My momma always told me, “If’n ya cain’t say nuthin’ nice ‘bout someone, don’t be sayin’ nuthin’ atall.” Well, Momma, I’m sorry but I just have to speak up about this one.
As a marketer, I am quick to notice an exceptional ad or great customer service or, on the other side, an ineffective commercial or sales strategy. So, it should come as no surprise that I might write about a poor customer service experience I recently had. The surprisin’ thing to me is the offendin’ party – Amazon.com. Perhaps you’ve heard of them? The largest bookseller in the world and one of the Internet’s most powerful and successful companies.
One would think that to be so successful, they would offer the epitome of great service. Well, according to my sources, they started out that way. Then, somebody got too big fer their britches and decided to start makin’ decisions that only considered the immediate bottom line – anythin’ to save a dollar and look more brilliant to the thousands of shareholders.
Me and the missus was a’shoppin fer a new printer (Ok, she was doin’ most of the shoppin but I was foldin clothes and followin’ along.) Anyways, she finds this great deal on a printer we had already decided to purchase and low and behold, it was from Amazon.com. To top it off, there’s a deal sayin’ if we get the new Amazon.com VISA, we can get an additional $30 credit. Now, anytime someone waves that kind of cash in front of Mammy, they better let go right quick else she’ll tear their arm out of the socket from her jerkin’ it away fast as lighnin’. Her fingers fairly scorched the mouse button she was a’clickin’ so swiftly.
Once all the clickin’ was done, it appeared that somethin’ was just not right. While we had been approved for the new card, it wasn’t offered as a possible method of payment. So, we rang up Customer Service and were promptly put on hold for 40 minutes. It was late, nerves were frazzled, we thought it better to hang up and try again in the mornin’.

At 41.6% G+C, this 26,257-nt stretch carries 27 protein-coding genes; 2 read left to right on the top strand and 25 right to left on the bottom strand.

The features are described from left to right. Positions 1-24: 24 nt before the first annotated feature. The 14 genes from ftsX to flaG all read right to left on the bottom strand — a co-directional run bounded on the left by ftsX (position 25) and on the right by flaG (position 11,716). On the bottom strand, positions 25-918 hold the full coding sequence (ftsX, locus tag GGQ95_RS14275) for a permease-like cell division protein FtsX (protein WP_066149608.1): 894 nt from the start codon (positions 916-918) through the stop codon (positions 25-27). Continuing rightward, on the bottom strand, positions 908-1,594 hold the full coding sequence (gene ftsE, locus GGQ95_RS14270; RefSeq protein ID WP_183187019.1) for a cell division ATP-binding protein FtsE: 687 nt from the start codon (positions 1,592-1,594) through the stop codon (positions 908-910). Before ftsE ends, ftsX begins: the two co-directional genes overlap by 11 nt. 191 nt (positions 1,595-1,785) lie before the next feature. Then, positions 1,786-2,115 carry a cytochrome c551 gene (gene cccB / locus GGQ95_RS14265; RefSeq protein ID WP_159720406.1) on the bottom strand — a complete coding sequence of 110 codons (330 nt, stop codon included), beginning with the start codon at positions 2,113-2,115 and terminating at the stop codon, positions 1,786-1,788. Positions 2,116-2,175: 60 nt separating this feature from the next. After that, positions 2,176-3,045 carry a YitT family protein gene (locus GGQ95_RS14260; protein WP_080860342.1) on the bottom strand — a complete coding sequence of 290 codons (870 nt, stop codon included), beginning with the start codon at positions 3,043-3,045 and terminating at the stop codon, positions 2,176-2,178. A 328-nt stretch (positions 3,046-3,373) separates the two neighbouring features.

Mammy got things going early to avoid the rush. The problem was, the person on the other line was a’talkin’ with such a heavy accent, clear communication was purt near impossible. Talk to Amazon, talk to the credit card company, talk to Amazon – nothin’ was workin’. I was thinking we should have made a video conference call with subtitles so everybody could understand one another. Finally canceled the card and just placed the order with a card we already had.
I wrote Amazon an e-mail to express my displeasure about the long wait time and the foreign voice on the other end of the line and received the followin’ response:
“I'm sorry to hear that you had an unsatisfactory experience when you called us previously. Since our customers come from all over the world, it's helpful for us to have customer service centers in a variety of time zones throughout the world--so that someone is always available when a customer needs help.
Amazon.com currently has customer service centers in North America, Ireland, Germany, India, the Philippines, and Japan. In the United States specifically, we operate customer service centers in North Dakota, West Virginia, and Washington state. We also have co-
sourcing arrangements with companies located in North America, India, and the Philippines.”
No real answer to either of our concerns. If they have customer service centers in the US, then why did we get a very foreign voice each time we called? All to save a buck today at the expense of future sales. Tsk tsk. They may have made a deal this time but next time, for me, it’s No Deal.